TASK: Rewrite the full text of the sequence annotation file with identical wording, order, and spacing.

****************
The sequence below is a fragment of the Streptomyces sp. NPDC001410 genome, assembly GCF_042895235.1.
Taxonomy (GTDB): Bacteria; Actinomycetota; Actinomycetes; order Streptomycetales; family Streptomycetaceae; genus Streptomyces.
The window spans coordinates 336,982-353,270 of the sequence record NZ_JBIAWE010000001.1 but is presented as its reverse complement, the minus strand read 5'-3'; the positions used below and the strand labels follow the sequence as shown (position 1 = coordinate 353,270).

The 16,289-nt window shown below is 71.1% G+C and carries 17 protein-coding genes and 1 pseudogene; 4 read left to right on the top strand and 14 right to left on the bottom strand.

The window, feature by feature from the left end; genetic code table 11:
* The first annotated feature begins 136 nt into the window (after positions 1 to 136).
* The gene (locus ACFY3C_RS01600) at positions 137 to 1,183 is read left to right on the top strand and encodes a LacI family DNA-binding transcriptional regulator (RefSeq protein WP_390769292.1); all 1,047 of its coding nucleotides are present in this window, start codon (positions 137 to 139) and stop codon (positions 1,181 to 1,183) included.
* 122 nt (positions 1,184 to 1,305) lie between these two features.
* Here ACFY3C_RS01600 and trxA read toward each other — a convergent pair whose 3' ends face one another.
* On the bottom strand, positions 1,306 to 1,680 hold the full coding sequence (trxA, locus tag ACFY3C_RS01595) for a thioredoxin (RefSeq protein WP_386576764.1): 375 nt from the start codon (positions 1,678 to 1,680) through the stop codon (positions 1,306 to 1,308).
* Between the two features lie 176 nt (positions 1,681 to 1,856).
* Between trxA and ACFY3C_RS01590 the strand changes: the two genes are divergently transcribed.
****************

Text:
The sequence below is a fragment of the Streptomyces sp. NPDC001410 genome, assembly GCF_042895235.1.
Taxonomy (GTDB): Bacteria; Actinomycetota; Actinomycetes; order Streptomycetales; family Streptomycetaceae; genus Streptomyces.
The window spans coordinates 336,982-353,270 of the sequence record NZ_JBIAWE010000001.1 but is presented as its reverse complement, the minus strand read 5'-3'; the positions used below and the strand labels follow the sequence as shown (position 1 = coordinate 353,270).

The 16,289-nt window shown below is 71.1% G+C and carries 17 protein-coding genes and 1 pseudogene; 4 read left to right on the top strand and 14 right to left on the bottom strand.

The window, feature by feature from the left end; genetic code table 11:
* The first annotated feature begins 136 nt into the window (after positions 1 to 136).
* The gene (locus ACFY3C_RS01600) at positions 137 to 1,183 is read left to right on the top strand and encodes a LacI family DNA-binding transcriptional regulator (RefSeq protein WP_390769292.1); all 1,047 of its coding nucleotides are present in this window, start codon (positions 137 to 139) and stop codon (positions 1,181 to 1,183) included.
* 122 nt (positions 1,184 to 1,305) lie between these two features.
* Here ACFY3C_RS01600 and trxA read toward each other — a convergent pair whose 3' ends face one another.
* On the bottom strand, positions 1,306 to 1,680 hold the full coding sequence (trxA, locus tag ACFY3C_RS01595) for a thioredoxin (RefSeq protein WP_386576764.1): 375 nt from the start codon (positions 1,678 to 1,680) through the stop codon (positions 1,306 to 1,308).
* Between the two features lie 176 nt (positions 1,681 to 1,856).
* Between trxA and ACFY3C_RS01590 the strand changes: the two genes are divergently transcribed.